martes, diciembre 15, 2009

Worldwide Discovery: The only international beverage that pairs with sushi is the sweet Sparkling Wine that also bonds with Wasabi and Ginger.

Research: Silvia Ramos de Barton, Sommelier.
Translators: Kar Rmermaid and Silvia Ramos de Barton

After trying sushi and conducting a long research with all recommended and most favorable beverages, here is the actual beverage that pairs with the Japanese specialty.

Sushi: My First Contact
July 12th 1988. My 22nd birthday. I took my first flight to Japan. 36 hours of flight ahead, huge experience. I was in my way to attend a Worldwide Convention of Young People United by Worldwide Peace. I arrived at Keio Plaza Hotel (5 stars Hotel) in Tokyo. I was impressed by its beauty. I will never forget this hotel as well as the city. I was attending conventions, meetings, conferences and dinner parties when I received an invitation to take part at the opening of a 5 stars restaurant at the core of Tokyo. That was the first time I tried sushi, fin shark soup

and the finest plates of Japanese food (I do not even remember all of them). The opening consisted of a Sumo in traditional attire that screamed in his language at the top of his lungs and plunged a wooden hammer in a barrel filled with “Sake” (meaning alcoholic beverage made from rice fermentation).

That same Sumo was in charge of serving the “rice wine” to toast. At the moment I screamed “chin chin”, sadly for me, the meaning of those words was not the happiest meaning at all in the Japanese language (instead, that was the usual expression to describe the male Japanese sexual organ).From that moment on, it was very clear to me that sake was sushi’s best partner. Nevertheless, with the passing of time, after I became a sommelier I kept asking myself about the true marriage. Not ALWAYS had to be a regional bond.

In the Search for the Sensation of Plenitude

I invested two years of my life and profession looping for sushi’s perfect partner. I never thought that sake was the best and even though beer was closer, I had the feeling that there should be another beverage to bond with Japanese food “forever”. I started with Sake, Green Tea, drinks with Sochu, National and European Beers, and different wines: Torrontés, Sauvignon Blanc, Viognier, dried Jerez, Sparkling Extra Brut and finally, Japanese Beers. Nothing made me feel what I felt with a cantucci with a Passito, a foie gras with a Sauterne or an empanada salteña with a Torrontés.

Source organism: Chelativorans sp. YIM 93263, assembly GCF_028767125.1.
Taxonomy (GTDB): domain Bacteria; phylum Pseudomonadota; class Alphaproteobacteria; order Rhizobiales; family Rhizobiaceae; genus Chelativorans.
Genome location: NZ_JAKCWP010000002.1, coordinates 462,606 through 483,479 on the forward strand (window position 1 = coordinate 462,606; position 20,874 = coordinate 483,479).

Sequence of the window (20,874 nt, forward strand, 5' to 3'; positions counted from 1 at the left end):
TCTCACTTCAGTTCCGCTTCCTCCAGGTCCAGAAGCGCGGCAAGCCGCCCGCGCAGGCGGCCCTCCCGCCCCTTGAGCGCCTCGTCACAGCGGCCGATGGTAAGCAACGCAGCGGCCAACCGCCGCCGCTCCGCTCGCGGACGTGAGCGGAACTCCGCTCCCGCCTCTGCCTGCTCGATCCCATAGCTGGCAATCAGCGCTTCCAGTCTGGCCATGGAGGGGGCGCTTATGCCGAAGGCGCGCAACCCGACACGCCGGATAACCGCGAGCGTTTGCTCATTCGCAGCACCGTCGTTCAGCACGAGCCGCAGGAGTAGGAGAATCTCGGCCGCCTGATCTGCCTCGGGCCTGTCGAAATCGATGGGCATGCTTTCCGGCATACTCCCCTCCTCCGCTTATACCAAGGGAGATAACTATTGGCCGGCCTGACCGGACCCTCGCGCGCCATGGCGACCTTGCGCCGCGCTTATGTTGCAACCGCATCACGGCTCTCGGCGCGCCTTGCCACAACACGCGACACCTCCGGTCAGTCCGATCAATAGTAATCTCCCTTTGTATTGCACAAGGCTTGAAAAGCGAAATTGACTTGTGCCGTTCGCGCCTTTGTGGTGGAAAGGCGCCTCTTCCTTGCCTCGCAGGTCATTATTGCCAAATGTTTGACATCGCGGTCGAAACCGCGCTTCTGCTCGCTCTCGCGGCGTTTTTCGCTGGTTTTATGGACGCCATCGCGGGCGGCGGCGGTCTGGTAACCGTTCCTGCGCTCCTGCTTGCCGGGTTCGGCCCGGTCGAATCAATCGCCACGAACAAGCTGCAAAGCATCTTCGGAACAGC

I did not give up and I started all over again but this time, taking notes. First, I excluded dry and white wines since the marriage with these wines did not improve salty rolls. Both have their own element and there was no union between them. Wasabi and Ginger made a metallic taste in the palate.Then I started with the regional pairing and I tried green tea: The bitterness of the tea did not match with the salt of the roll. Next was the sake, even though it was more harmonious, it is a drink with an acquired flavor that it is not very gracious for occidental palates. A few months later, I order at a Belgrano restaurant a sparkling extra brut and my palate collapsed: very dry with very salty, very sparkly and cold with warm and soft. Horrible!

Finally, I found a considerable and respectful bond, Japanese beer. The freshness and the heavy touch of the hop of the beer with the salt, made the marriage extremely better but it did not cause the sensorial experience I was looking for yet. We should also agree on the fact that beer is easy to pair with extravagant and spicy foods. It is always a good match and it is not a DISCOVER!

After investing a lot of money a year later I told myself: "If the common marriage is coke with French fries (very sweet with very salty) why I should not try a very sweet wine with sushi?” After finding the right path I said: “That’s it, bubbles! Sweet and Sparkly!” I picked “El Plata Rosé Dulce" from Bodega Mainqué, 70% Malbec & 30% Chenin, (sweet sparkling wine from Mendoza, Argentina made of malbec and rosé). I was surprised and I invited with this same sparkling wine 5 more people that did not understand the subject but loved sushi. It was the same night that I met sushi from Moshi-Moshi. I did not say a word expecting their reaction.

I got what I expected: They started to express their feelings while trying these exquisite and very salty rolls with sparkling, SWEET, harmonious and delicate wine.

The sweet sparkling wine cleans the salty roll with the wasabi and the ginger, and RETURNS TO THE PALATE causing an elegant and unforgettable sensation that also invites to taste them over and over again.The marriage is perfect, no other beverage pairs with the sushi like the sweet sparkling wine.

I repeated the experience with the general public last September 11th, during a Master Class about Sweet Wines of the World organized by the “Blog de Vinos & Arte” - Wines & Art Blog - (I am one of the Partners).

We had very salty and delicate rolls from Moshi-Moshi who was deleited to accompany us through the experience and the sparkling wine picked was Santa Florentina Dolce, 100% Torrontés Riojano from Bodega Coop. La Riojana. Faces spoke for themselves:

Conclusion: When a marriage is perfect, we only get smiles and live a sensorial experience never lived before and that is what this sparkling and sweet wine causes with sushi.

Next try on Saturday December 19th in Buenos Aires, Hotel Vista Sol at 19.30 hs!

Silvia Ramos de Barton
Director of the Blog of Wines –Argentina- (Blog de Vinos)
Partner & Director of Wines & Art Sensorial Events (Vinos & Arte Eventos Sensoriales)
Managing Director & Partner of Wine Lottery The Argentine Quiz Game (Lotería Vitivinícola)

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